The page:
A player is not fatigued by playing.

It is the motivation for the game 

that either wears him out or pushes him on.

So your team is under-performing?

You have a talented team that shows glimpses of real potential, but is unable to sustain that level of play on a consistent basis. They are quality athletes in proper physical condition for soccer. Their skills vary from average to good to very good. It is a team that should win, yet they struggle to achieve to potential. Something is missing, but you cannot quite put your finger on what it is. You try everything you can think of in training to spark the team. You change lineups looking for a spark to ignite the team and your season. Sometimes you see a flicker, a glimmer of what you know they should be. but it quickly disappears. Seasons like the one being described here can be extremely frustrating for all involved.

What can be done to "fix" such a team?

The truth be told, there probably is not a miraculous cure to be had. I have often heard in posited that such a team "needs something to bring them together." In the movie Major League the Cleveland Indians baseball team is brought together by their dislike of the owner and a common goal of ruining her plans to sell and relocate the team.  This is their motivation and becomes the common goal that unites the team propelling them to success. That's what most people will take from the movie. There's something else that takes place to make this all happen and that is the key to the process.

Quite obviously the leadership on display from ownership is about as toxic as possibly can be. She doesn't want the team to succeed. It's a huge problem for the assemblage of misfits who are not supposed to win. Then two characters do the near impossible when they step forward with positive leadership to counteract the owners toxicity. The manager brings in a poster board of the owner with removable pieces of clothing. For each win a piece of clothing will be removed until a nude picture of the owner is revealed.  The catcher, begins holding every player accountable for their performance and his teammates respond.

The fictional portrayal of a team uniting to overcome toxic owner leadership makes for a good story and a cult classic of a movie.  The Longest Yard (both original and remake) is a similar movie about a prison pointy football team.  In both movies, overcoming adversity to achieve and perhaps overachieve is the theme. Can this happen in real life?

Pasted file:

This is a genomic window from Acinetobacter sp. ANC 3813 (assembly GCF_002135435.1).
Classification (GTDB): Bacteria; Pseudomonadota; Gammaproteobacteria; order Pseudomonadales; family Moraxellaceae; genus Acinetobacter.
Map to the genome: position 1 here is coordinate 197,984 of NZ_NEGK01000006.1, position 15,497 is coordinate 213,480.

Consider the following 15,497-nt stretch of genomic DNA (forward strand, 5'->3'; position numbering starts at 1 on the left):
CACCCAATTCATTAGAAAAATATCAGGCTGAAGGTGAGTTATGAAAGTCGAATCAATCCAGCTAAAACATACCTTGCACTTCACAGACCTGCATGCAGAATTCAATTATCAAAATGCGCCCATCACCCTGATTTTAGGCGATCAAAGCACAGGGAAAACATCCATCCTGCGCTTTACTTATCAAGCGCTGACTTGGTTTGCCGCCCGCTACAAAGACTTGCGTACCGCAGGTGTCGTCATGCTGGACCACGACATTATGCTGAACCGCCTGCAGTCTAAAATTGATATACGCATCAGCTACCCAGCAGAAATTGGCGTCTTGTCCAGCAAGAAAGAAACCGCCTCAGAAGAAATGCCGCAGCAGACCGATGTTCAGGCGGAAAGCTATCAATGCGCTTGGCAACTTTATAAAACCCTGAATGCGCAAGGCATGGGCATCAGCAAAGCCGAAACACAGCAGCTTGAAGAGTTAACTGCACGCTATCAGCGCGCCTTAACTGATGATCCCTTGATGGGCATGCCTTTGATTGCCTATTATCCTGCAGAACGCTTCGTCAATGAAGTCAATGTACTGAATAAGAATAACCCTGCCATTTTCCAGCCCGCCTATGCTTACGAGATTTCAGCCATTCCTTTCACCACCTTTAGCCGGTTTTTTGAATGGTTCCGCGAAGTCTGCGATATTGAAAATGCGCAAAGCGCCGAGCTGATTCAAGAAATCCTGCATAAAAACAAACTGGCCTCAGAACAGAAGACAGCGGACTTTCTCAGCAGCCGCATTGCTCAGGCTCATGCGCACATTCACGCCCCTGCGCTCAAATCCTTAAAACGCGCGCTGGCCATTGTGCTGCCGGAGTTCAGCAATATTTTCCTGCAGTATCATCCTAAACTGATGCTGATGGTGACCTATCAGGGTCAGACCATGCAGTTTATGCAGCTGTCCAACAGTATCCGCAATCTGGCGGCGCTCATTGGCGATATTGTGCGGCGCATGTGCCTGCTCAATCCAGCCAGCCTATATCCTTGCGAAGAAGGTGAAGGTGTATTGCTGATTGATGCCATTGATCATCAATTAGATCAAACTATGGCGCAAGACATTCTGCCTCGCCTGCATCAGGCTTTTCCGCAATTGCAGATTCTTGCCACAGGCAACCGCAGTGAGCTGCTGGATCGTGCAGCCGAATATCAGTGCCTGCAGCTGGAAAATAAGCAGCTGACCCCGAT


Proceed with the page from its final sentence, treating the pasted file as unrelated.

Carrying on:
Identifying the problem is the first step in the process and is one of the focal point of my writing today. Too often when faced with an under-performing team coaches will look to shore up fundamentals, change lineups or artificially try to prop up a teams culture, its team chemistry.  I would suggest the real target of attention should be the teams leadership. Coaches and players alike might well benefit from leadership training. Make no mistake that while a coach and certain players exert more influence than other members, every member of a team contributes to the culture of the program, the team's chemistry.  Of course, if the key players are the source of toxicity the problem is exponentially compounded,

How do we know if leadership is being ineffective and holding a team back?

I believe there are ... symptoms ... that manifest themselves in the absence of strong positive leadership. These we will take a look at today.

1) Poor Body Language: Non-verbal communication is of extreme importance in leaders.  I preach this to my goalkeepers all the time. I use the term salesmanship to describe how I want goalkeepers to perform in their position. Every action must be strong and forceful giving the impression of being in complete control of the penalty area. I teach and coach this until the goalkeeper's authority goes unquestioned amongst his teammates knowing full well that if his teammates respond with belief and confidence in their goalkeeper's performance they opponents will take notice and respond accordingly as well.

Think of examples of poor body language when a player makes a mistake or the opponents present adversity. Open demonstrations expressing annoyance, disgust or frustration with others is non-verbal communication of a lack of confidence in the person that has committed the mistake. We might extend that train of thought to include similar displays of frustration directed at one's self when committing mistakes.  This type of communication coming from a teams key leaders following a mistake can result in making the offending teammate feel insecure about his role and unsure of themselves on the pitch leading to hesitancy which begets more mistakes.  It can be a vicious cycle of negativity and perpetuate poor team chemistry.

I teach and coach a philosophy of Next Play! which is simply to put the mistake behind you immediately. No "my bad" or any other recognition of the mistake having been made including non-verbal communication. The mistake cannot be changed and the game continues on. We need to stay in the present moment, not dwell in the past.